We arrived in Uspallata (a town of about 5,000 people, two hours west of Mendoza) early that afternoon. We were taken to the Hostel International Uspallata, 7 km outside the town. It was the proprietor's first year of operations, and they really made us feel at home. They arranged a horseback riding outing for us that afternoon, we and the other two guests joined the family for dinner that night, and they really went out of their way for us.
The next day, Abi and I (along with a young Canadian lady from the Hostel) flagged down a bus to Puente del Inca. This is a natural bridge over the Rio Mendoza in the mountains near the Chilean boarder. Somehow the bridge is covered in calcite and sulfer from hot springs in the area, and a hotel and spa was built into the side of the canyon to divert the thermal waters into baths. The building was destroyed in an avalance in the 1960s, but you can still climb through the ruins for a closer look at the underside of the bridge. On the land just across the bridge is a natural thermal pool that seats eight to ten people and is still in use. There were souveniers for sale consisting of various items (wine bottles, cans, ceramic figurines, cowboy boots) that had been placed in the flow of the mineral water and encrusted in a dark golden calcium deposits--not exactly our decorating style, but unique.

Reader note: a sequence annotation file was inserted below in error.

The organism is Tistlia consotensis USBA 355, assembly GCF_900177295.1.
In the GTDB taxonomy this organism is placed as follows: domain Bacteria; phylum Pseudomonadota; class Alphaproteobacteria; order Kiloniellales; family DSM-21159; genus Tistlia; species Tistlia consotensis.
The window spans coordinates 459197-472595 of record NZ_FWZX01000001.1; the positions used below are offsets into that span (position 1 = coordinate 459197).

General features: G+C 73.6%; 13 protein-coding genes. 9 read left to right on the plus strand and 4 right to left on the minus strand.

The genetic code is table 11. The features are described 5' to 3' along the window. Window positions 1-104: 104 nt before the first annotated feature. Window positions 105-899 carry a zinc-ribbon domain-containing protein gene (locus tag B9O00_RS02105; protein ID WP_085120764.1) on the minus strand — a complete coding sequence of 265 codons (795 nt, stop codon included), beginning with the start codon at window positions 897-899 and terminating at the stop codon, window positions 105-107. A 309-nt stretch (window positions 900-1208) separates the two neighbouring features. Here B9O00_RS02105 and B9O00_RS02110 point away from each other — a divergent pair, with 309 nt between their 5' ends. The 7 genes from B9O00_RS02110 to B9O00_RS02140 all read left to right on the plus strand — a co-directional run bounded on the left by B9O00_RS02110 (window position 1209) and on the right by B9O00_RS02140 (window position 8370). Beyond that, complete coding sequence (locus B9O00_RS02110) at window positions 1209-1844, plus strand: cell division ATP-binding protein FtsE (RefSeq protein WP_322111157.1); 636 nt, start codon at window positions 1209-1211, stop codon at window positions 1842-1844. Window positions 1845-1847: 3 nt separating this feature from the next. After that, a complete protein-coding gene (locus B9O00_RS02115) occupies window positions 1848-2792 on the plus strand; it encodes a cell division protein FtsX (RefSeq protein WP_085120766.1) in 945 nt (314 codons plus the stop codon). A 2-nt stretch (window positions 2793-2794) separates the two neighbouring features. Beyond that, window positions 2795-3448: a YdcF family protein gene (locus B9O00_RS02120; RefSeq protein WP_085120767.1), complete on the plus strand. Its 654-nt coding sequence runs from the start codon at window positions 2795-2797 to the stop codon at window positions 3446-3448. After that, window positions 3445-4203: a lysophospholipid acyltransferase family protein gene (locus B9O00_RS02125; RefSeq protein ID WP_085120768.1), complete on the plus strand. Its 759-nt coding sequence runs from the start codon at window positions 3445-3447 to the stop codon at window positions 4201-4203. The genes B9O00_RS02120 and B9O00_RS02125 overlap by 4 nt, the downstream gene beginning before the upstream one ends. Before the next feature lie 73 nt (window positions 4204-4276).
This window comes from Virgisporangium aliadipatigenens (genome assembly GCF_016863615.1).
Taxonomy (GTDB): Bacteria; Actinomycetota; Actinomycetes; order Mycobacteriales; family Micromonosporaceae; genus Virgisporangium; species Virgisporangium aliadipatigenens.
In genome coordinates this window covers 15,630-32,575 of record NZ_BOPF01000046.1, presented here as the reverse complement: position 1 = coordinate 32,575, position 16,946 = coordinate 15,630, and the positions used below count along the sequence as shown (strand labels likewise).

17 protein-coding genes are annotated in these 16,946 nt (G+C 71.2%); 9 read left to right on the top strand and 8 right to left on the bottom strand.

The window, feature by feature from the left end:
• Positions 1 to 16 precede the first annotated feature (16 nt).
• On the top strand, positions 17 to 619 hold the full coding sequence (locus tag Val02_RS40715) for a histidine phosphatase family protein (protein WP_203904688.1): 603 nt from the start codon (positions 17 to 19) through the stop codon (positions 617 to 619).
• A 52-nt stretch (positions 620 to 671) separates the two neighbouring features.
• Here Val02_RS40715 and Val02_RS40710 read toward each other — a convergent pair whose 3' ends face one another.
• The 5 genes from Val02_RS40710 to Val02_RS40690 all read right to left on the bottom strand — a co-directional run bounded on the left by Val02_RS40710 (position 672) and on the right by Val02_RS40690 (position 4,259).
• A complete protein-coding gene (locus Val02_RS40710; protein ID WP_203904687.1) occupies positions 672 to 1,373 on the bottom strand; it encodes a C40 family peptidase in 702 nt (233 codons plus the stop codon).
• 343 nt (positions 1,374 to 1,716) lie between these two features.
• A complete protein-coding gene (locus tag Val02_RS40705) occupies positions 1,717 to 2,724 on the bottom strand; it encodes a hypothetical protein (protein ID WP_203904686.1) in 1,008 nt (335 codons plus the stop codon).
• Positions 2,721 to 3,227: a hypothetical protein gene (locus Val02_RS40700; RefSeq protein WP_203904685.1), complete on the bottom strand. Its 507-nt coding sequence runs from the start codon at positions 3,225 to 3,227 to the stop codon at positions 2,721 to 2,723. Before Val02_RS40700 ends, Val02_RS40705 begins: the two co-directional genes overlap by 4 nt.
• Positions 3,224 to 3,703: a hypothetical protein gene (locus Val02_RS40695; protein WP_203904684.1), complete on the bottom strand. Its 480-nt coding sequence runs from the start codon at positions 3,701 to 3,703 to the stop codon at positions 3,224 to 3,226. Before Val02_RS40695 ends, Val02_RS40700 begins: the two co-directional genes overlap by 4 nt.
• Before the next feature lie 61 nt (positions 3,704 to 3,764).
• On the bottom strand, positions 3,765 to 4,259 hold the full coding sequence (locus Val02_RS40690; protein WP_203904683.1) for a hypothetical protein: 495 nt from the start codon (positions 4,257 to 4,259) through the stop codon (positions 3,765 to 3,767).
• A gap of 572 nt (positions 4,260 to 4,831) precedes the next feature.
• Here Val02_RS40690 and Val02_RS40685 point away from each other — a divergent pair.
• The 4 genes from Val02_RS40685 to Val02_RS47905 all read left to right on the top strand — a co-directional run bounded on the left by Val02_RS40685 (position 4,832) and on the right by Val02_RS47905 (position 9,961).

We had been told that there was a lake about 2 km from the Puente del Inca that offered great views of Cerro Aconcagua, the highest peak in the Western Hemisphere at 6960 meters. So, we hiked along a ridge on the south side of the Rio Mendoza, and about an hour later we had a very nice view of the mountain, however, it was far away on the opposite side of the river and the aforementioned lake (which was not in our line of vision) was probably 10 km away. We had no way of crossing the river from where we were, so we had to backtrack to Puente del Inca. We hitched a ride part of the way to the trailhead for the lake and the lookout for Aconcagua, but hiked the last few kilometers in an awful wind, under cloudy skies and spitting snow. By the time we got to the lake (pond, rather; very over-rated), the clouds completely blocked our view of the mountain. Disappointed and freezing, we headed back down to the highway and failed entirely in our attempts to hitch a ride back to Puente del Inca (let alone our ultimate destination, Uspallata). We ended up having to wait for the 4:45 bus, and missed our opportunity to go on another horseback ride that we had planned to do that afternoon.
We were a little bitter about how our day had gone, but a meal of homemade pasta and pesto that night with the hostel proprietors, several of their friends, and the other guests made a better ending to the day. The next morning, we said goodbye to our new friends, and caught the bus for Viņa del Mar, Chile.